Quick References

Facts You May Not Know About the Global Sun Oven

I’m really interested in my Global Sun Oven because I see it as a huge resource in hard times. Therefore, I wanted to know more about it and what it can do. So, I started by visiting their website, SunOven.com. All information below was taken wholly or in part from their website and my comments/thoughts are found in parentheses:

  • The Global Sun Oven was introduced in 1986 and has been in production ever since (that’s a good track record).
  • Food can be “baked, boiled, and steamed at cooking temperatures of 360° F to 400° F” (though I’ve never had the temps that high yet).
  • Air does not “move” in the Sun Oven (so it’s not like a convection oven most people accustomed to and takes some getting used to).
  • Temperatures… rise slowly and evenly, allowing complex carbohydrates time to break down into simple sugars” (sounds good to me).
  • “The even temperature… prevents burning” (which is usually good unless you’re cooking eggs as I’ve found out!).
  • The Sun Oven can be used to slow cook foods by “point[ing] the oven where the sun will be approximately halfway through the time you will be gone” (need to try).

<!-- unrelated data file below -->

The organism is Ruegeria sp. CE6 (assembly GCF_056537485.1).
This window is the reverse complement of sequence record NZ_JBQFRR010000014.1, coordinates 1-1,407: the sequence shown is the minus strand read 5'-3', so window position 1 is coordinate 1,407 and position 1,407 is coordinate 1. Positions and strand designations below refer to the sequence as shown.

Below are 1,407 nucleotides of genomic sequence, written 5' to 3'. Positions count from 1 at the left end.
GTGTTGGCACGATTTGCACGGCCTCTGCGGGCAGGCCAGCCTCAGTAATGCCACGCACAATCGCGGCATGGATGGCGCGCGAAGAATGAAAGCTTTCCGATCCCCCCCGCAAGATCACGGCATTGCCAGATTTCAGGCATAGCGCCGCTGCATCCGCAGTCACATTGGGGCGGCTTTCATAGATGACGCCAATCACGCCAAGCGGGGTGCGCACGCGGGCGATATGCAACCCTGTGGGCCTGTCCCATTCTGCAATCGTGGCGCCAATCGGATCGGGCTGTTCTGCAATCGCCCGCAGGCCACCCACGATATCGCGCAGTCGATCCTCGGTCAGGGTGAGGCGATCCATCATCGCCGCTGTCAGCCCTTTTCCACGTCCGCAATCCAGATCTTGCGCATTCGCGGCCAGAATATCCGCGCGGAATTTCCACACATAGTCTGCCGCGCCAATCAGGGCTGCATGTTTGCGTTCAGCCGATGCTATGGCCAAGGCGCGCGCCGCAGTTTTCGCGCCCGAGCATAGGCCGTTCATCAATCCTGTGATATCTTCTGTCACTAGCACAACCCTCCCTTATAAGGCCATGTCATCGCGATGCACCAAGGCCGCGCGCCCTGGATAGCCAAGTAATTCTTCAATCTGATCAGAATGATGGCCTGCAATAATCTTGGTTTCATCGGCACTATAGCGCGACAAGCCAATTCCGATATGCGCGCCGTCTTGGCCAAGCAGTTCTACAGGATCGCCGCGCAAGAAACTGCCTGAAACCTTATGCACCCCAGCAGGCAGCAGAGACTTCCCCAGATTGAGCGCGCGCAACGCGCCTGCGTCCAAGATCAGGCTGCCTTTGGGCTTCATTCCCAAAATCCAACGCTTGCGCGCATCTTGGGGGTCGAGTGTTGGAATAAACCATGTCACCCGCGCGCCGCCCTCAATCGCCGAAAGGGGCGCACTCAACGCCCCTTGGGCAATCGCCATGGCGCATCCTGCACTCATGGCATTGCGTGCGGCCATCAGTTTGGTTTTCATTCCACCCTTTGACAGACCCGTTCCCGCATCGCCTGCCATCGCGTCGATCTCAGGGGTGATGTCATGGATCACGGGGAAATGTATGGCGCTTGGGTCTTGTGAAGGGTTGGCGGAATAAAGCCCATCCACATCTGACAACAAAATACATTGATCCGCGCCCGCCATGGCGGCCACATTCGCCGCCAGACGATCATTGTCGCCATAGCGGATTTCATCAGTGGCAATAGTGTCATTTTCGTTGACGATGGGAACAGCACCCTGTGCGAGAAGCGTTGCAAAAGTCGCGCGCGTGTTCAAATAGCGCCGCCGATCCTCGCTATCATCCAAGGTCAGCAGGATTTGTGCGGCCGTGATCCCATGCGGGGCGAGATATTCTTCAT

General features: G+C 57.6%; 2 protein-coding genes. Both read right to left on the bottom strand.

• “A Sun Oven can be used in parks that ban open flame cooking. There is never any danger of fire or of burning food or forests” (and it’s free energy too).
  • Pasteurize water rather than boiling it with the included Wapi indicators (saves both fuel and time).
  • Dehydrate fruits and vegetables for long term storage (I can only imagine how long it would take considering that my Excalibur takes 12-18 hours).
  • Heat water for bathing or other small batch hot water needs (it will take a few hours for each batch as I found out recently).
  • Use it to kill infestations in grains and other dry foods (I would think you want to be careful with how hot you get the oven).
  • Can be used to sanitize dishes (might also be useful to sterilize medical instruments but they don’t metion that).
  • Use it to dry firewood (I would hate to rely on my Sun Oven to do that but I guess it’s good to know that I can).
  • Sprout foods (they mention this as a possibility but I can’t see why you would need to put grains in a Sun Oven to sprout them).
  • Decrystalize honey (this would also save fuel and water).
  • The outside temperature makes little difference so it can be used in the winter (overcast and rain are a different story).
  • Addition accessories may be purchased that allows for drying and baking (got ‘em but haven’t tried yet).

So, did you learn something new? Have something to add?

1 comment to Facts You May Not Know About the Global Sun Oven

  • Hammer

    Had no idea you could use it to sanitize dishes. That’s interesting but probably not my first option.